Although long term assignments for key talent are less common than they once were – having been replaced by less expensive alternatives – most companies still use them when needed. But as cost containment has become the top priority for many, assignment packages have changed and are now far leaner than in the past.
In some instances the impact is minimal, but in others it’s not, and omitting certain benefits can be a false economy. This is especially true when it comes to repatriation. When assignees and family members aren’t provided with adequate benefits at the assignment’s conclusion, organizations can end up losing more than these would have actually cost.
This is because repatriation is closely linked with talent retention — an equally important priority today for most companies. As numerous surveys have shown, employees who aren’t properly repatriated are more likely to resign within a year of their return.
Steps can be taken to help avoid this, however. These include planning ahead for the assignment’s conclusion (ideally before deployment) and providing some basic repatriation benefits to address the specific challenges assignees and their families often face.
Pre-assignment planning should include:
- Communication for term of the assignment
- Long term financial and tax planning
- Scheduled visits to the home office (at least annually)
- Repatriation career planning — how the company will assimilate an employee back into the business and utilize his or her newly acquired skills.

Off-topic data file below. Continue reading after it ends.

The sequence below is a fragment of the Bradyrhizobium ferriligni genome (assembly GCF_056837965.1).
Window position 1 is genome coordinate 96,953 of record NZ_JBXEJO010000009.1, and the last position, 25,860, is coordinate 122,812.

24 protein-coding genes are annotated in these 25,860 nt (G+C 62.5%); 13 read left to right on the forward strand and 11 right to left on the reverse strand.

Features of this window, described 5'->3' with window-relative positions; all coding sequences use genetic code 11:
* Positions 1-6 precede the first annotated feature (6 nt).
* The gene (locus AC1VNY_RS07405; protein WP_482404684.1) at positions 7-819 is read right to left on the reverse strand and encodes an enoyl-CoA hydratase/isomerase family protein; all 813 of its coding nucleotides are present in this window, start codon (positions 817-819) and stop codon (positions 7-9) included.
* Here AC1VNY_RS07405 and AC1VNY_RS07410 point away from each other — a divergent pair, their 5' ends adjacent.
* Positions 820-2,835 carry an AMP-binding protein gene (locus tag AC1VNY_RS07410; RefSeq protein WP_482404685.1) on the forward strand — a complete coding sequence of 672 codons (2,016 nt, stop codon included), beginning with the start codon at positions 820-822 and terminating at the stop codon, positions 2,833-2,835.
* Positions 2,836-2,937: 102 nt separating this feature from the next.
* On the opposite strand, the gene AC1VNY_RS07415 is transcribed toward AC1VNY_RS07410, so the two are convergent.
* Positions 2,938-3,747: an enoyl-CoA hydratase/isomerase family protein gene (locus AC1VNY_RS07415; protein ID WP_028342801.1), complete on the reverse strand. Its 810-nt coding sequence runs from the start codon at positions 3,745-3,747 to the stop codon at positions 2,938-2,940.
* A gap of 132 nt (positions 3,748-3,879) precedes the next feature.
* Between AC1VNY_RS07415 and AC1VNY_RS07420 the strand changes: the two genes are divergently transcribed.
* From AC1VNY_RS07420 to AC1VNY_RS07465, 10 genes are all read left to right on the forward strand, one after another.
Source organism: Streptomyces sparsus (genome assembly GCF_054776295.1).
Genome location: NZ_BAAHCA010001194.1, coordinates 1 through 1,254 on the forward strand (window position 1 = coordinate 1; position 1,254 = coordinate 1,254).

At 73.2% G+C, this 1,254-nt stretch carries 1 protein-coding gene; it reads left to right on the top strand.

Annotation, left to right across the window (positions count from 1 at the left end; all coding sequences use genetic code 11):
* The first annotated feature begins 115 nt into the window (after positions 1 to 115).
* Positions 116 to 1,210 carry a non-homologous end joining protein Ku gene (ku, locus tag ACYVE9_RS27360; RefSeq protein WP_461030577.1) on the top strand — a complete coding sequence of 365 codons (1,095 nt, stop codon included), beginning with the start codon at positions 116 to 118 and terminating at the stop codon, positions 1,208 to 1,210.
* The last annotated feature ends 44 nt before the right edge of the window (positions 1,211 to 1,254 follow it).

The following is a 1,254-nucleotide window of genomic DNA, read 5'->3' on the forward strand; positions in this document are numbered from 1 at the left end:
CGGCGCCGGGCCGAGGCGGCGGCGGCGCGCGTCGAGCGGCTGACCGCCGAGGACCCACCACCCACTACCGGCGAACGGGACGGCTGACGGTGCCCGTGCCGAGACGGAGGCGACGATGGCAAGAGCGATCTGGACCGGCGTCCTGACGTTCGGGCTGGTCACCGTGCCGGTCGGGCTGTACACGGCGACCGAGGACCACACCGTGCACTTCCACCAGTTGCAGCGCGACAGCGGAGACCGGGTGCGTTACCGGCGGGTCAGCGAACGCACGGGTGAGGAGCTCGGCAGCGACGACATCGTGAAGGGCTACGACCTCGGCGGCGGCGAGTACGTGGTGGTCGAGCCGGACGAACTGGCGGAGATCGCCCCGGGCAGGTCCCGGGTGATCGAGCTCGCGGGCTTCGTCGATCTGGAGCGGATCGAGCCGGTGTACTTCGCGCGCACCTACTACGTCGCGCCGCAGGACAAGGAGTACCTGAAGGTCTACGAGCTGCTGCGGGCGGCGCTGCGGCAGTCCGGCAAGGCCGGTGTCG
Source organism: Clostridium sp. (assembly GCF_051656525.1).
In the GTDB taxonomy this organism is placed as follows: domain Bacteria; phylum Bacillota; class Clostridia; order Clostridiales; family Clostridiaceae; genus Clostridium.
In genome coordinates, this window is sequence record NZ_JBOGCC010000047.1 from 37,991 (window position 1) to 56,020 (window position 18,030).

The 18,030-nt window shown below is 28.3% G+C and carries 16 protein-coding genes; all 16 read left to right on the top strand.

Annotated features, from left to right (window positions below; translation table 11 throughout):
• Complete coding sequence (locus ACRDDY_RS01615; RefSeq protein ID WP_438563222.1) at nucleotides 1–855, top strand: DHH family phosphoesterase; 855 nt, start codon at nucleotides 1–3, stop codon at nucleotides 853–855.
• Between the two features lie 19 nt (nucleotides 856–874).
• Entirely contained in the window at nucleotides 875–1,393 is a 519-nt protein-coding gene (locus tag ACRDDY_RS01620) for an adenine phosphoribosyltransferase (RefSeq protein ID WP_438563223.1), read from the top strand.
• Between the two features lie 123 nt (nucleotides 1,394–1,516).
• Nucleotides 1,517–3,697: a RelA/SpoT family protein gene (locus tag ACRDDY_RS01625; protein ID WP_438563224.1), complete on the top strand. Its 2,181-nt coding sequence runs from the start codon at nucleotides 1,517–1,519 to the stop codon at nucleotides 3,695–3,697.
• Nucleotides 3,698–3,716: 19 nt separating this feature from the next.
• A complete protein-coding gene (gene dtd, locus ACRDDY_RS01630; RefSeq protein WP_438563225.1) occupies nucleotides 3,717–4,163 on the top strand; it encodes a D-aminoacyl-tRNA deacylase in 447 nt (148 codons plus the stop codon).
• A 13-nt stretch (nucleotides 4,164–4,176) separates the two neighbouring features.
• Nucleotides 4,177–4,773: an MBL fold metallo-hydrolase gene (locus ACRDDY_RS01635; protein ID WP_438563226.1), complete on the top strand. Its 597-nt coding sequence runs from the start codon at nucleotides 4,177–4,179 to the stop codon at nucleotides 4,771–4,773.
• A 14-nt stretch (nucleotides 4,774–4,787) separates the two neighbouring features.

- Pre-established metrics for monitoring and measuring performance during the assignment to successfully transition to the next position upon repatriation
- Establishing other expectations for repatriation – e.g., a company reorientation that enables the employee to share valuable knowledge and insight gained in the host location
Repatriation Challenges and Policy Provisions
For those who haven’t been on a long term assignment before, repatriation is often viewed as a return to one’s former life. But it’s not. In fact, it’s often just the opposite. The result is reverse culture shock, which can be even tougher than the initial culture shock upon deployment because it’s so unexpected.
Reverse culture shock can have many components. Former surroundings can feel less familiar, for example, and friends and family may have moved on or changed. Financially, there can also be a pinch due to tax issues and — depending on the allowances provided during the assignment — less discretionary income. Compounding this is the pressure on a trailing spouse to restart his or her career and quickly find appropriate employment.
School-age children also face challenges, especially if transitioning from private expat schools back to home country public schools.
Employers can help mitigate this, as applicable, with benefits such as spouse/partner assistance (put into place before or at the beginning of the assignment) and a few hours each of children’s transition counseling and educational counseling.
They can also establish ongoing networking groups among expats and repats (and their families), which will further support those in global transition. This, which costs little or nothing, can create an additional level of support from the organization and help ensure continued, strong relationships upon repatriation.
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